by Steven Hunt and Jordan Montgomery '09
Steven Hunt, associate professor of biblical studies, and his student Jordan Montgomery '09 wondered about the timing of well-publicized attempts to debunk the historicity of the Gospel accounts. Together they set out to investigate.
There are two topics you shouldn't talk about with friends and family during the holidays: politics and religion. Nothing can bring meaningful conversation about the weather to a halt quicker than these. Politics and religion have something else in common: both come with a "surprise" based entirely on the calendar. The "October Surprise," as it's called in politics, is the release of some damaging story about a candidate in late October just prior to a November election. The tactic has a long and illustrious history in American politics and has been used effectively by both Republicans and Democrats to wound their political opponents just days before an election. With another presidential election looming in 2008, we have only to wait for the details.
A similar pattern relates to Christianity's calendar. During the past few Lenten seasons we've seen a significant number of news stories which have, to say the least, disquieted the faithful. This trend began in the mid 1980s with the founding of the so-called Jesus Seminar. This group asserted with great fanfare that very little of what is traditionally attributed to Jesus in the Gospels is authentic--that the vast majority of the sayings of Jesus are really sayings of the Early Church retroactively attributed to Him. Since that time the group and its findings have been severely criticized in the academy, yet very few critiques of their work have been reported by the popular press.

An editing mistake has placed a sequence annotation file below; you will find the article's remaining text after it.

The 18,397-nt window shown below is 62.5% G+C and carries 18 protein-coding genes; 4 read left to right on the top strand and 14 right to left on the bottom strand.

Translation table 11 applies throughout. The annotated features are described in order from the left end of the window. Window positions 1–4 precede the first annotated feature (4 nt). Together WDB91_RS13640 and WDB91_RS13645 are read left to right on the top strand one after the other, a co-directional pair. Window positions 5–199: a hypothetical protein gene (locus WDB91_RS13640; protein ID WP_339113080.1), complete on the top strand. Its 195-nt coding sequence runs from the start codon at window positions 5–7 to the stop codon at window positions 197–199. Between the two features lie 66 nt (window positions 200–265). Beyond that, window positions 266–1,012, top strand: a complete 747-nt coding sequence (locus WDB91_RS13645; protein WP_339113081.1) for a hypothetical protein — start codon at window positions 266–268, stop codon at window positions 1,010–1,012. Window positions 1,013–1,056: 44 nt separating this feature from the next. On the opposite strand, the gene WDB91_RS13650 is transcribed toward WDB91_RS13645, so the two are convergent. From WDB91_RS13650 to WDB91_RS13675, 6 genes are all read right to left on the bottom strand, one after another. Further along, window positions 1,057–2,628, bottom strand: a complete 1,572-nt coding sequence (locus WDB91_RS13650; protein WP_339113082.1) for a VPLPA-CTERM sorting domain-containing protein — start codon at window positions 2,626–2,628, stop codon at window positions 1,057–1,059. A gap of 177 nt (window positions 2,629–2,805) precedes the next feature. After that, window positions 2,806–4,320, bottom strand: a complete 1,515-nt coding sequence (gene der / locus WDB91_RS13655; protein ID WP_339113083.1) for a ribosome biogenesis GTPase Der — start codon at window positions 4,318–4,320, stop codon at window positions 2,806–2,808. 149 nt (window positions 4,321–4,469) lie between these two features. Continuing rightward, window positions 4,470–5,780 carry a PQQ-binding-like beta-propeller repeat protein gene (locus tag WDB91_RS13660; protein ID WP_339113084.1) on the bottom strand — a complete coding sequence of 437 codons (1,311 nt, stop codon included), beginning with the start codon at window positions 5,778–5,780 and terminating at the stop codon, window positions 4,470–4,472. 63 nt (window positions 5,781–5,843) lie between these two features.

Remember also TIME magazine's damning portrayal of the Catholic Church's handling of the sexual abuse scandal just prior to Easter 2002? Or, more recently, the release of the National Geographic special on the Gospel of Judas and the release of The Da Vinci Code movie just before Easter in 2006? While The Da Vinci Code was a work of pure fiction, it nevertheless became a cultural and religious phenomenon precisely by making historically inaccurate claims about the Christian faith. The National Geographic special on the Gospel of Judas, on the other hand, purported to be a historical, scientific investigation of a long lost gospel, a gospel which puts a different spin on the traditional Christian story. In keeping with one very prominent contemporary view, they argued that the Gospel of Judas represents an equally valid version of the gospel story, ultimately implying that the canonical Gospels represent nothing more than one version among many that existed in the first-century Church.
Orthodoxy, then, is simply what emerged from the first-century multiplicity of views. But is this the case? James Robinson, one of the most prominent scholars on Gnostic forms of Christianity in the second century, says, "Since the Gospel of Judas is a Gnostic tractate written in the middle of the second century, it does not add any new information about what happened in Jerusalem around 30 C.E. Though it is an important text for specialists in second-century Gnosticism . . . it has been misrepresented so as to sensationalize it in order to make as large a profit on its investment as possible" (The Secrets of Judas).
The release of this story at Easter time in 2006 was much ado about nothing; again the academic rebuttals to the story went mostly unnoticed by the press.